If your marketing is better than your product, you’re doing it wrong

 Mariette Ferreira photo
Mariette Ferreira CMO
5min read

Many marketers have a story of a boss or board that wanted all the benefits of a strong brand, without the investment, hassle or commitment of having to build one.

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Most have a story (who am I kidding, stories) of being asked to run a campaign to sell a product that doesn’t have a clear target audience, positioning, or definition of the customer problem it’s solving.

Those marketers even have stories of how those campaigns succeeded, because those campaigns are usually measured by acquisition metrics.

And that’s where the problem starts...

It can be hard to judge in the moment, but the longer term danger for your product, organisation and brand, is in fact that your ‘tactical’ marketing campaigns succeed.


Because you’re papering over the cracks of the loose foundations you’re building on. You’ve skipped past strategy and gone straight into tactics.

It’s common for organisations - especially start-ups and tech companies - to have to build the rail tracks whilst you’re onboard. I get it, I’ve been there. Get customers through the door, then iterate the life out of the product to try and keep them.

Sometimes it works.

It works particularly well when your customers know they’re on a journey with you; if they know you’re working towards something bigger. It doesn’t necessarily have to be a greater social purpose (and in fact, if you can’t do this honestly and authentically, then it’s best to steer clear). It could be as simple as giving them visibility of your roadmap to show them how you’re working to make their lives - or jobs - easier.

The longer term danger for your product, organisation and brand, is in fact that your ‘tactical’ marketing campaigns succeed.

Purpose > convenience*

Products with marketing (and therefore brand) integrated at the start can demonstrate a level of authenticity that wouldn’t be possible if marketing was simply a sticker slapped on at the end of the production line.

When many rushed to escape WhatsApp’s shaky privacy policy, driving a spike in Signal signups, it reaffirmed the importance of brand purpose.

Millions of people decided to prioritise privacy over functionality.

Signal showed us that brand purpose outweighs customer experience - especially if your brand purpose is highly aligned with social drivers, such as privacy. Their values and their mission are stronger than their product, and customers are okay with that.

But whether Signal manages to maintain that foothold by continuing to appeal to (and meet) people’s desire for privacy, and outweigh the inconvenience of having to convince your family & friends to switch apps, remains to be seen.

Customers will forgive your imperfect app journeys as long as they continue to believe in your vision.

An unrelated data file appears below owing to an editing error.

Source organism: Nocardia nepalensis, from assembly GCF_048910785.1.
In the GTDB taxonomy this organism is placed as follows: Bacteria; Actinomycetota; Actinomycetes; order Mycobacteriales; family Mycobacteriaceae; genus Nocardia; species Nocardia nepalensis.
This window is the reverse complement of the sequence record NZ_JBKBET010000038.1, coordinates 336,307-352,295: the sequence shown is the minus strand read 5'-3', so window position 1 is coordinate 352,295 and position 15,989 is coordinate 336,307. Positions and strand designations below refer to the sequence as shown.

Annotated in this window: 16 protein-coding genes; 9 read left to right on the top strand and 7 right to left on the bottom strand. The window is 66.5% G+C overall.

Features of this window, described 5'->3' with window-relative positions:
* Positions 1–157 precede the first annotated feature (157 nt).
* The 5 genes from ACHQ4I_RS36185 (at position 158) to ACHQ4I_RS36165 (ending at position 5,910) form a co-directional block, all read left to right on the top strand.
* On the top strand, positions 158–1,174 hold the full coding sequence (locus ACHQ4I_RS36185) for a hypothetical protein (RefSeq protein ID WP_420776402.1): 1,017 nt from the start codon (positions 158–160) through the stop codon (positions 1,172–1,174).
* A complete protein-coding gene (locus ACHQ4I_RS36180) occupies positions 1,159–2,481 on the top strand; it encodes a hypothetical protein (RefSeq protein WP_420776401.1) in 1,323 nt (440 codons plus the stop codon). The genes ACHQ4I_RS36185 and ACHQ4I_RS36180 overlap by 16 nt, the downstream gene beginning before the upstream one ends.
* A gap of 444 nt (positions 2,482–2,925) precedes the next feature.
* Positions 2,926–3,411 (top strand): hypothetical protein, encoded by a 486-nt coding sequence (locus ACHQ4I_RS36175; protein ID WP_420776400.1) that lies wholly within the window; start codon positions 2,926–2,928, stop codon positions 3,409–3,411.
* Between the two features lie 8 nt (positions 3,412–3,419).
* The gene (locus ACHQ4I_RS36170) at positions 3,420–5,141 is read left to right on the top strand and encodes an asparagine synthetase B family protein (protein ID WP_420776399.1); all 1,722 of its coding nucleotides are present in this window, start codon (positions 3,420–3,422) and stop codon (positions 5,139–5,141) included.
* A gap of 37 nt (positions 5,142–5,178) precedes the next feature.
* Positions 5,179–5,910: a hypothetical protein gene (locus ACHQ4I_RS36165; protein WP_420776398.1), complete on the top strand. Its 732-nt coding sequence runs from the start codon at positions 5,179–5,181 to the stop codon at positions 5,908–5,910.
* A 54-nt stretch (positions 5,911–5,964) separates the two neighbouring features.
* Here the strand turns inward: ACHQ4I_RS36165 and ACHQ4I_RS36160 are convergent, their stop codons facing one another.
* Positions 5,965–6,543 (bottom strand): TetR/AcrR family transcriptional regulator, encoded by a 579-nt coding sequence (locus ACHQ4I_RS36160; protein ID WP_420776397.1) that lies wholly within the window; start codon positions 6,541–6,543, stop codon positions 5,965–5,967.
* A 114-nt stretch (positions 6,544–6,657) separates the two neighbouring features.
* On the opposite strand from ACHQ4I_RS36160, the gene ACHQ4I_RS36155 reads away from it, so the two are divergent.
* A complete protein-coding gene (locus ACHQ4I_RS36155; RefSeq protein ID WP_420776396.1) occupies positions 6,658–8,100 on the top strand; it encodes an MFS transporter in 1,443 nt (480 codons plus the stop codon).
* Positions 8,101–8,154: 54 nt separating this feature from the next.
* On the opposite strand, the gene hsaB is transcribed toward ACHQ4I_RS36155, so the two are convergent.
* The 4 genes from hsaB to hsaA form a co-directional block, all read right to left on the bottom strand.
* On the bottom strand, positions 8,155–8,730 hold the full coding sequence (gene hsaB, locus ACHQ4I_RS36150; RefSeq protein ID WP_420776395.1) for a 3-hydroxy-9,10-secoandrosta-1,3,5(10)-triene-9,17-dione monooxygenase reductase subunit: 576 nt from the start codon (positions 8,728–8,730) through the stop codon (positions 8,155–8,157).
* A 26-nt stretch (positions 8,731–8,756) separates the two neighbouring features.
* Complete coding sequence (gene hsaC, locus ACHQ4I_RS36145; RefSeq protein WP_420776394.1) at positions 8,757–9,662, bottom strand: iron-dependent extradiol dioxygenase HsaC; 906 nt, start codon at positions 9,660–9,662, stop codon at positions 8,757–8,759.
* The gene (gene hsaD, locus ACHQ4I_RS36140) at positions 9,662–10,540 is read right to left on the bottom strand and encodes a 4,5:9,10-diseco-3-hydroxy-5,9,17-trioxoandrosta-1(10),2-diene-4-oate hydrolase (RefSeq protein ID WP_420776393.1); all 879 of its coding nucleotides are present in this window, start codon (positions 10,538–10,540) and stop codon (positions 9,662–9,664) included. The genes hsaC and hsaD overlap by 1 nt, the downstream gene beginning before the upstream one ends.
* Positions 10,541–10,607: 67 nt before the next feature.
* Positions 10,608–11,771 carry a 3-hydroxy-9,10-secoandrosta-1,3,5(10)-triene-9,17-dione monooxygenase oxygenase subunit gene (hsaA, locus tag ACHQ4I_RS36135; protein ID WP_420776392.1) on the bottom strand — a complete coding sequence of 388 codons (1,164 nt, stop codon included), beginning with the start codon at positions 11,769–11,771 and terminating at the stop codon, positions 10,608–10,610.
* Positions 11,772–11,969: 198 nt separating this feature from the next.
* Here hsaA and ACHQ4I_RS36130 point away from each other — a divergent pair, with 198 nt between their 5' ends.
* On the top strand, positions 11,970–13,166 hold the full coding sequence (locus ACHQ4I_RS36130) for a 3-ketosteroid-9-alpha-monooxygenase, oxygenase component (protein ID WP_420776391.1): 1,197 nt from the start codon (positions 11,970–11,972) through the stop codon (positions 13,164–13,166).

And in B2C world, if your mission is the reason you're creating the product, you have an even longer runway to get to outstanding product quality. In the beginning your customers’ belief in what you’re building and working towards shields you from the hard numbers, the KPIs. In B2B you have no such luck. Companies don’t buy causes, they follow the money.

*If the purpose aligns strongly with social drivers, it’s authentic and it’s communicated well. Simple really.

Customers will forgive your imperfect app journeys as long as they continue to believe in your vision.

Marketing won’t fix your average product

Ask anyone who’s ever had to deal with a B2B SaaS integration how quickly the sales mist and the brand appeal can evaporate.

When the promises of partnership, speed, and convenience turn into support hours being logged and painful integrations.

When it gets real.

That’s when it becomes clear if the marketing is better than the product.

That’s when your acquisition-focused (read: short term) campaigns come back to bite you.

One of the marketing OGs, Peter Drucker, said “the aim of marketing is to know and understand the customer so well the product or service fits him and sells itself. The aim of marketing is to make selling superfluous.”

The beauty of this statement is twofold:

  1. It reminds us that marketing (including brand) is not a comms team that you keep waiting until the product is ready so they can tweet about it. Even if that tweet results in floods of demo requests, those customers will hit onboarding or integration and experience the disconnect first-hand. If they’re not heavily bought into your purpose at this point, you’re in trouble.

  2. Product-market (and product-marketing) fit is a chat you have at the very beginning, not when you’re ready to launch.

My unfiltered opinion

Yes I know product is one of the four 4P’s and should be considered as part of marketing strategy, so strategically speaking it makes no sense for me to talk about product and marketing as separate things. But in this context marketing is = marketing communications and product is well, product.

And in many fintech companies product and marketing are two separate teams. Whether that’s right is another discussion for another day.

But my point stands.

Successful marketing and product teams are measuring both acquisition and retention metrics. They’re not only obsessing over the CPLs and CACs, they’re all over activation rates, renewal rates and LTVs.

Successful businesses know that marketing is not the answer to an average product.

Successful businesses know that great marketing starts at the inception of a great product.